Ultimately, the opposition’s argument will come down to “it’s mean to tax seniors.” Not if they’re making a lot of money. Just like it wasn’t “mean” to end the free transit rides that imprisoned former Gov. Rod Blagojevich engineered for seniors, even ones who didn’t need it.

Let me put it this way: I’ve worked hard my entire life and have made significant contributions to my own retirement and, through taxes, to the common good. Just because I have reached a certain age should not automatically get me off the hook.

This column also appeared in the Chicago Tribune.

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  • Mr. Byrne, I just read your comments in the Tribune. I disagree. My retirement income is my ONLY income and my "take home" from it amounts to roughly $1000/ month. I believe that that qualifies as poverty. I can't AFFORD to pay any more. Think of EVERYONE before you open your mouth.

  • In reply to mjamgt:

    Perhaps you missed the part of the column where I said:

    "Yes, imposing a tax on those seniors who actually are in poverty isn't right. But if a retirement income tax is imposed, there are ways — e.g., tax credits or exemptions — to provide relief for impoverished seniors."

  • In reply to mjamgt:

    Most folks in your income category would be exempt from having to file taxes at all, just as they are at the federal level. Retirement income would not apply in your case.

  • Once the public sector unions are brought into line, the pension mess is resolved by an amendment to the Constitution and without raising taxes, the State truly balances its budget, term limits are imposed, and a fair legislative mapping process is instituted, then and only then would I support the shared sacrifice of taxing retirement income. And then, there needs to be a reasonable income level established that is non taxable.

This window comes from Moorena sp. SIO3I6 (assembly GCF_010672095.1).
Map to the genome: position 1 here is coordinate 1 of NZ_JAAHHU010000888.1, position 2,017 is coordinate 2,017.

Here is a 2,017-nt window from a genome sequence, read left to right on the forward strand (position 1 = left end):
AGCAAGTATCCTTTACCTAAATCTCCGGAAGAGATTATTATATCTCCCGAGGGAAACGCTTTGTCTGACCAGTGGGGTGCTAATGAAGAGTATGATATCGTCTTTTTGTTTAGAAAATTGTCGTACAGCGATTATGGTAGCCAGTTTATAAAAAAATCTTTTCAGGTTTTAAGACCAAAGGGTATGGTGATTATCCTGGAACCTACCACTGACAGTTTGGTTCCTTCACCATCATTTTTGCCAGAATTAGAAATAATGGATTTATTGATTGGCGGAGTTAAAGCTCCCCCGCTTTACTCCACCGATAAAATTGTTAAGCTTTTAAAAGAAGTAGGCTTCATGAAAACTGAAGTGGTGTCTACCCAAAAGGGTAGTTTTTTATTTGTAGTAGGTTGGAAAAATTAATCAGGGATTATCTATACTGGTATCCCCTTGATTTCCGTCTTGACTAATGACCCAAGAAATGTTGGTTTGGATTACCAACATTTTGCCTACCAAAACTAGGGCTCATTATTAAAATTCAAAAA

• I must agree, penalizing seniors who have worked and paid taxes faithfully for decades is not the solution to fiscal woes. It will only result in a greater exodus out of the state. Many seniors elect to retire elsewhere, but a goodly portion that were able to be responsible and save for an active retirement maintain homes in two states ("snow birds"). I can see a great many of those closing up the summer home in Illinois in a heartbeat, resulting in not only income tax loss, but property taxes as well. Until the public sees some responsibility in government, and until those who created the current mess by moving funds and playing shell games are brought to some sort of account, an new taxes in Illinois will wind up being regressive and contributing to further tax revenue loss by attrition.

  • fb_avatar
    In reply to Sue Fitzpatrick:

    You say it is unfair to "penalize the seniors" then you say that "those who created the current mess are brought to account" but in my opinion, those who voted repeatedly for the creators of the current mess also share some blame, and given the age of the current mess, it is quite fair to say that includes many of the seniors who today pay nothing in state income taxes. So instead of taxing them, you are OK with increasing taxes on those who haven't yet retired?

  • fb_avatar

    Very nice and informative article here. I think it could also be useful for everyone to know how and where to fill a form online. I've found some decent tutorials on how to fill a form out online here .